As a placatory gesture to protesting students, Chile’s President Sebastián Piñera has enacted a law that cut interest rates on student loans and has also increased education spending in his budget proposal for 2013. But despite all government efforts, students appear to remain unsatisfied.
Alison Moodie

The higher education sector in the United States may experience a fiscal blow in the new year of across-the-board cuts to federal domestic programmes, many related to higher education, if Congress fails to strike a deal by the end of the year to reduce the deficit. Discretionary programmes will see across-the-board cuts of 8.2% and mandatory programmes cuts of 7.2%.
Eugene Vorotnikov

A return to the Soviet practice of obligatory job placements for university graduates is under consideration by the Russian parliament to help meet a shortage of young professionals in the regions.
Robert Visscher

The number of Dutch students attending universities in Flanders in northern Belgium has increased for the 10th year in a row. Universities and politicians in Belgium are concerned about the trend, particularly because of the costs and the poor performance of Dutch students.
Jan Petter Myklebust

Stockholm University Rector Kåre Bremer last week announced that he would allocate SEK100 million (US$13 million) in extraordinary funds to enhance internationalisation.

The University of Malawi has said that the economic crisis gripping the country has forced it to increase tuition fees by more than 100%. It has also continued to enrol new students under the controversial quota system that bases recruitment on district of origin rather than pure merit.
Wagdy Sawahel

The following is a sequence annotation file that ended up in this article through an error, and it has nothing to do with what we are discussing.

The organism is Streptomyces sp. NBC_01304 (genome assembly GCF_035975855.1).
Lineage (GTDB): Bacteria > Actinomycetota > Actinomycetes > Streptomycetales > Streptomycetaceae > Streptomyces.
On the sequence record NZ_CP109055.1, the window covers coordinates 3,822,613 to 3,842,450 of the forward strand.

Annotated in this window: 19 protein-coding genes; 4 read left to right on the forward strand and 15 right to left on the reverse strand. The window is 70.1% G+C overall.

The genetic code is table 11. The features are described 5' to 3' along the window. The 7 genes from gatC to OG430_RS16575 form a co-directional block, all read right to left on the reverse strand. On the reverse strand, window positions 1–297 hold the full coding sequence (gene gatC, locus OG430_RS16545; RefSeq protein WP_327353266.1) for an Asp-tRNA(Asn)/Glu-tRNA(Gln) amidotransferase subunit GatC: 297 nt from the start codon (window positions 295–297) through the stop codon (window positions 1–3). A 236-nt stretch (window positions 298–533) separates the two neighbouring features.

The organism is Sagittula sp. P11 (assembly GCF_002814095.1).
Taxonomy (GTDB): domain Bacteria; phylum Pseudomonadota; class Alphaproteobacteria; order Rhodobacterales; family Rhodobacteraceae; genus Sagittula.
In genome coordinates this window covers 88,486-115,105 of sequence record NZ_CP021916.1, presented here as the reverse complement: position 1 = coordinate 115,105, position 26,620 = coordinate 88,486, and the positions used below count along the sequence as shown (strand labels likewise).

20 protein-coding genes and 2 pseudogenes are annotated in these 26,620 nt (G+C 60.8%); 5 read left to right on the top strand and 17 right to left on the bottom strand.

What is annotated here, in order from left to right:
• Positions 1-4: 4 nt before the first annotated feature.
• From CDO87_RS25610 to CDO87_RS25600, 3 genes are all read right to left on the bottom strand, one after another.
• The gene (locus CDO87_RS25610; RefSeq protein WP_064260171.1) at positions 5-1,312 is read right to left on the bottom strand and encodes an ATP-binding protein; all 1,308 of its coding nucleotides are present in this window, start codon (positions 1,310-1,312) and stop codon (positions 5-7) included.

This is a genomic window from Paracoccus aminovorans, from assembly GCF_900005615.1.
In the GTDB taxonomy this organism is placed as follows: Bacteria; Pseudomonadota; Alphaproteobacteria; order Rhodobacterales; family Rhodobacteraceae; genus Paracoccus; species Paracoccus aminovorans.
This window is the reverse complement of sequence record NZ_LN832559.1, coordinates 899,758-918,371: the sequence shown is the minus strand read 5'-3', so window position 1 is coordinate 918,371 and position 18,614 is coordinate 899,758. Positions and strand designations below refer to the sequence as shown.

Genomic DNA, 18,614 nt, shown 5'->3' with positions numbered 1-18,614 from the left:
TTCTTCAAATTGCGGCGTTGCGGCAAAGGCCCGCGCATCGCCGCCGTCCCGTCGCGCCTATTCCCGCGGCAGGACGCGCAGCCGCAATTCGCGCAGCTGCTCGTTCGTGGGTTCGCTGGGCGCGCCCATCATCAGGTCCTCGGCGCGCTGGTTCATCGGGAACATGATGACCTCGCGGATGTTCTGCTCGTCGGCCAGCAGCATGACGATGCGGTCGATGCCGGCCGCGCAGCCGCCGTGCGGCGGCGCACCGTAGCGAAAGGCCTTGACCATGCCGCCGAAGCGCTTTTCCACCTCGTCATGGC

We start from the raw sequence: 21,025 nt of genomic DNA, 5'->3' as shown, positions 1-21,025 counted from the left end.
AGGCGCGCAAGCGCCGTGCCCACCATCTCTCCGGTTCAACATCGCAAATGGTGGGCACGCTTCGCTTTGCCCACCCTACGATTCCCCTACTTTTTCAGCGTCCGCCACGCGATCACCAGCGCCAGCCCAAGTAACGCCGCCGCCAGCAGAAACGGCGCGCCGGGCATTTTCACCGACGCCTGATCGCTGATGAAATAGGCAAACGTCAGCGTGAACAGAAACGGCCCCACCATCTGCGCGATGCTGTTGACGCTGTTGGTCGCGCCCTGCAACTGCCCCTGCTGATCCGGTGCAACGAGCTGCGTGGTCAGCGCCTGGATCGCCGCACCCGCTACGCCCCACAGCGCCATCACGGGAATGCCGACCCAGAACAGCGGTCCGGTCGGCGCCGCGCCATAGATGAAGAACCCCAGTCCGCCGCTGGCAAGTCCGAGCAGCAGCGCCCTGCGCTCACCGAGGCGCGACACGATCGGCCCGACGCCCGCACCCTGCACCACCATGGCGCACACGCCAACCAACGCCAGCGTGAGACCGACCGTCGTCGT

Space education and research at higher education institutions in Iraq are due for a major boost next year when the country, collaborating with La Svanza University in Italy, launches its first experimental scientific satellite, to be called ‘Dijlah’ (Tigris River).
Yojana Sharma

Research collaboration within Asia and internationally, fuelled by rapid expansion of the region’s higher education sector, will propel Asian countries to new economic heights in the future, a conference in Hong Kong heard.
Helena Flusfeder

“I thought academic freedom in Israel was very certain,” said Professor Rivka Carmi, president of Ben-Gurion University of the Negev and chair of the Committee of University Heads. But Israel is treading a fine line on academic freedom following a controversial move by the Council for Higher Education to close the university’s politics and government department.
Patrick Boehler

At 7.15 every morning, Professor Wen Shuming and eight Chinese colleagues share a breakfast prepared by two local maids, who have been taught how to cater to the tastes of alien educators. They are employed by Soochow University, but their office isn’t in Jiangsu province, nor even in China. It is on the outskirts of Vientiane, the capital of Laos.
Yojana Sharma

Women heads of universities are rare, especially in Islamic societies. Sharifah Hapsah Syed Hasan Shahabudin, vice-chancellor of Universiti Kebangsaan Malaysia – the National University of Malaysia – is one of just two women leaders in a country with some 20 public and more than a dozen private universities.